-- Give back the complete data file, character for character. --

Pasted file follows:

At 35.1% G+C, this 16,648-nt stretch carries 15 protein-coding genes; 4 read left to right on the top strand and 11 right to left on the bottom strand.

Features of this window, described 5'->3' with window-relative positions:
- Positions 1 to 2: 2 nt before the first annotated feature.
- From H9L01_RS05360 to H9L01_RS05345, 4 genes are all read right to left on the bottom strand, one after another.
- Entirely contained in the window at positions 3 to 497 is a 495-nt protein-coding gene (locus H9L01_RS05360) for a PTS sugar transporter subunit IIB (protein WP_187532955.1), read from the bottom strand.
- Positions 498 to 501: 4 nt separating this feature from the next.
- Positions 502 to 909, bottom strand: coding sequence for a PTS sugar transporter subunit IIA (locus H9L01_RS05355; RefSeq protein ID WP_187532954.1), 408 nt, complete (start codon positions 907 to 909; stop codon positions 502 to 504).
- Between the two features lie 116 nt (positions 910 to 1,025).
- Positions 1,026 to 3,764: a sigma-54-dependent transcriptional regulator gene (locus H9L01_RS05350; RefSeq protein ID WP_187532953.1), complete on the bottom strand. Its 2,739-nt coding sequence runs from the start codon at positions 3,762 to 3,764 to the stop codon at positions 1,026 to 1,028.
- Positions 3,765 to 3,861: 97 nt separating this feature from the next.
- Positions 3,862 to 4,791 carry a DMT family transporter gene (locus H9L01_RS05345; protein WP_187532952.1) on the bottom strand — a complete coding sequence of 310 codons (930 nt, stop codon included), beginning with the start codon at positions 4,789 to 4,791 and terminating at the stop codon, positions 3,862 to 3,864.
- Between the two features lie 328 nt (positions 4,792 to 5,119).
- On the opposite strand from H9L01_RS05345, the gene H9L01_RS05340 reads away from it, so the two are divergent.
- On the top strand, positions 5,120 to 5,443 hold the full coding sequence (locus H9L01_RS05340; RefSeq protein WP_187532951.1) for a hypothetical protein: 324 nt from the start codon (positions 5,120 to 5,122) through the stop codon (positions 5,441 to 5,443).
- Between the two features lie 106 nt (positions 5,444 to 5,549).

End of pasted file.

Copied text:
At 35.1% G+C, this 16,648-nt stretch carries 15 protein-coding genes; 4 read left to right on the top strand and 11 right to left on the bottom strand.

Features of this window, described 5'->3' with window-relative positions:
- Positions 1 to 2: 2 nt before the first annotated feature.
- From H9L01_RS05360 to H9L01_RS05345, 4 genes are all read right to left on the bottom strand, one after another.
- Entirely contained in the window at positions 3 to 497 is a 495-nt protein-coding gene (locus H9L01_RS05360) for a PTS sugar transporter subunit IIB (protein WP_187532955.1), read from the bottom strand.
- Positions 498 to 501: 4 nt separating this feature from the next.
- Positions 502 to 909, bottom strand: coding sequence for a PTS sugar transporter subunit IIA (locus H9L01_RS05355; RefSeq protein ID WP_187532954.1), 408 nt, complete (start codon positions 907 to 909; stop codon positions 502 to 504).
- Between the two features lie 116 nt (positions 910 to 1,025).
- Positions 1,026 to 3,764: a sigma-54-dependent transcriptional regulator gene (locus H9L01_RS05350; RefSeq protein ID WP_187532953.1), complete on the bottom strand. Its 2,739-nt coding sequence runs from the start codon at positions 3,762 to 3,764 to the stop codon at positions 1,026 to 1,028.
- Positions 3,765 to 3,861: 97 nt separating this feature from the next.
- Positions 3,862 to 4,791 carry a DMT family transporter gene (locus H9L01_RS05345; protein WP_187532952.1) on the bottom strand — a complete coding sequence of 310 codons (930 nt, stop codon included), beginning with the start codon at positions 4,789 to 4,791 and terminating at the stop codon, positions 3,862 to 3,864.
- Between the two features lie 328 nt (positions 4,792 to 5,119).
- On the opposite strand from H9L01_RS05345, the gene H9L01_RS05340 reads away from it, so the two are divergent.
- On the top strand, positions 5,120 to 5,443 hold the full coding sequence (locus H9L01_RS05340; RefSeq protein WP_187532951.1) for a hypothetical protein: 324 nt from the start codon (positions 5,120 to 5,122) through the stop codon (positions 5,441 to 5,443).
- Between the two features lie 106 nt (positions 5,444 to 5,549).